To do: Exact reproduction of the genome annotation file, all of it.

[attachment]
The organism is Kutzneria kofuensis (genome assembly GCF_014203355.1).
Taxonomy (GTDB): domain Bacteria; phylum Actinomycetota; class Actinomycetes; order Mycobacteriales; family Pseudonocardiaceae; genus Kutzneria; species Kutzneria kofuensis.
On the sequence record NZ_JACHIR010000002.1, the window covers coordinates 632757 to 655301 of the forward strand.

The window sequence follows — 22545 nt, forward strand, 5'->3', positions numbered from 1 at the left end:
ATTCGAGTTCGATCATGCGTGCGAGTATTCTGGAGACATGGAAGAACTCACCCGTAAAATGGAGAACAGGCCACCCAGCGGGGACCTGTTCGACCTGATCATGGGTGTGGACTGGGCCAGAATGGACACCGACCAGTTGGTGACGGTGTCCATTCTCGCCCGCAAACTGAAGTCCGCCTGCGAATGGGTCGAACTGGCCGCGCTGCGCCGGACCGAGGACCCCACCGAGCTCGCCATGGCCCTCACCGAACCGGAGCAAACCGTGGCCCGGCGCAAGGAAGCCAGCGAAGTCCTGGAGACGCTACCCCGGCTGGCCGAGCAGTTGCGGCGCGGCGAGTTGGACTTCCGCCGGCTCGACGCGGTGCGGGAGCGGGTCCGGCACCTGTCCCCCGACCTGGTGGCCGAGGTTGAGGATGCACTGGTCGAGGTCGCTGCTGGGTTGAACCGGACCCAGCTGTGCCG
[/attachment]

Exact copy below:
The organism is Kutzneria kofuensis (genome assembly GCF_014203355.1).
Taxonomy (GTDB): domain Bacteria; phylum Actinomycetota; class Actinomycetes; order Mycobacteriales; family Pseudonocardiaceae; genus Kutzneria; species Kutzneria kofuensis.
On the sequence record NZ_JACHIR010000002.1, the window covers coordinates 632757 to 655301 of the forward strand.

The window sequence follows — 22545 nt, forward strand, 5'->3', positions numbered from 1 at the left end:
ATTCGAGTTCGATCATGCGTGCGAGTATTCTGGAGACATGGAAGAACTCACCCGTAAAATGGAGAACAGGCCACCCAGCGGGGACCTGTTCGACCTGATCATGGGTGTGGACTGGGCCAGAATGGACACCGACCAGTTGGTGACGGTGTCCATTCTCGCCCGCAAACTGAAGTCCGCCTGCGAATGGGTCGAACTGGCCGCGCTGCGCCGGACCGAGGACCCCACCGAGCTCGCCATGGCCCTCACCGAACCGGAGCAAACCGTGGCCCGGCGCAAGGAAGCCAGCGAAGTCCTGGAGACGCTACCCCGGCTGGCCGAGCAGTTGCGGCGCGGCGAGTTGGACTTCCGCCGGCTCGACGCGGTGCGGGAGCGGGTCCGGCACCTGTCCCCCGACCTGGTGGCCGAGGTTGAGGATGCACTGGTCGAGGTCGCTGCTGGGTTGAACCGGACCCAGCTGTGCCG